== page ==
The WWF's 2018 Fish Guide looks in detail at the sustainability situation of fish consumed in 25 countries including Sweden, using a green-amber-red scale (from best to worst) to grade them. Of the Baltic fish, only eastern herring, yarn-caught perch from the Gulf of Riga and Marine Stewardship Council (MSC) certified sprat from Latvia were given the green light by the charity.
The WWF's methodology assesses the species based on how stocks are, how effective stock management is, and the impact of the fish (and by extension, removing it) on its ecosystem.
Several popular species from the Baltic including cod, salmon, pike, and turbot are given red-light status for 2018, while trawled cod from the eastern Baltic joining that group is particularly bad news according to the WWF.
“That means that all Baltic cod now has a red light in the WWF's Fish Guide – with the appeal to not eat it. That's both sad and upsetting, and shows that management isn't working. When large predatory fish like cod disappears it risks changing the entire ecosystem,” WWF senior sea and fish expert Inger Näslund said in a statement.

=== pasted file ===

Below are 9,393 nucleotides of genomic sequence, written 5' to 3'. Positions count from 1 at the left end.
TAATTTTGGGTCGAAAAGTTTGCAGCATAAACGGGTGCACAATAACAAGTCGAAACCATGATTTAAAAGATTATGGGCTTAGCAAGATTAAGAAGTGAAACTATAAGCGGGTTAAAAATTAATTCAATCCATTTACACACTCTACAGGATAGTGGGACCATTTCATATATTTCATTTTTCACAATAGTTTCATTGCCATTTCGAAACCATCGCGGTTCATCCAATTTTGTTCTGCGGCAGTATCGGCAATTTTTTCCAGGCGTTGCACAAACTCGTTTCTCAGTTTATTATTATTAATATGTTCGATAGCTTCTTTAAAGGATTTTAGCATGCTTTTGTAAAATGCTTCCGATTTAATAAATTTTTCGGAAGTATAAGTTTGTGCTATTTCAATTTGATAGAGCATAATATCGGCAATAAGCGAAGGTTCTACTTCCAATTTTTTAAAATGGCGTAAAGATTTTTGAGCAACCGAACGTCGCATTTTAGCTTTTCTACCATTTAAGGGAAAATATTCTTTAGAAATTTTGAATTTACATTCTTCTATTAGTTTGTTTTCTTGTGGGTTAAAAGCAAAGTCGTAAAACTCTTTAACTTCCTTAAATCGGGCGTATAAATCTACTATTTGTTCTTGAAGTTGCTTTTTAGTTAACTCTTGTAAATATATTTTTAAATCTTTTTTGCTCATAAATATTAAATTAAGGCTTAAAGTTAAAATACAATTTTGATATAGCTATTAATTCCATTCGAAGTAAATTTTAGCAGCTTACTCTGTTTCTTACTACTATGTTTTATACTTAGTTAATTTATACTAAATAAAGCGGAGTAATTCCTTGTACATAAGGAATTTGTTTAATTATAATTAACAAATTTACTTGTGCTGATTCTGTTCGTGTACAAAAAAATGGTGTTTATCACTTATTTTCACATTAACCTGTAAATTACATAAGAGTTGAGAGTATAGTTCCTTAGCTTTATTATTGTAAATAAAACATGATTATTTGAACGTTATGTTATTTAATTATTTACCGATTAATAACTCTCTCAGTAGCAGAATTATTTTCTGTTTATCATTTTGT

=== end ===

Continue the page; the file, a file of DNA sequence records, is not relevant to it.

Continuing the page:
The situation for some types of herring has also worsened – with stock from west of the Danish island Bornholm dropping from green to amber – as has that of turbot which dropped from an amber to red light. Difficulties in assessing the quantities and a lack of information about catches are behind those changes.
It's not all bad news however. MSC and KRAV certified coldwater prawns caught off Sweden's west coast continue to have a green light, while witch flounder caught in the Skagerrak and Kattegat straits west of Sweden have gone from a red to amber light.
The charity urged politicians to do more in order to ensure locally caught fish is available in the future, including tighter controls to allow stocks to recover.
Swedes now eat fish around 1.4 times per week, and around 11kg of seafood per person each year, requiring 25kg of whole fish and shellfish, per the WWF.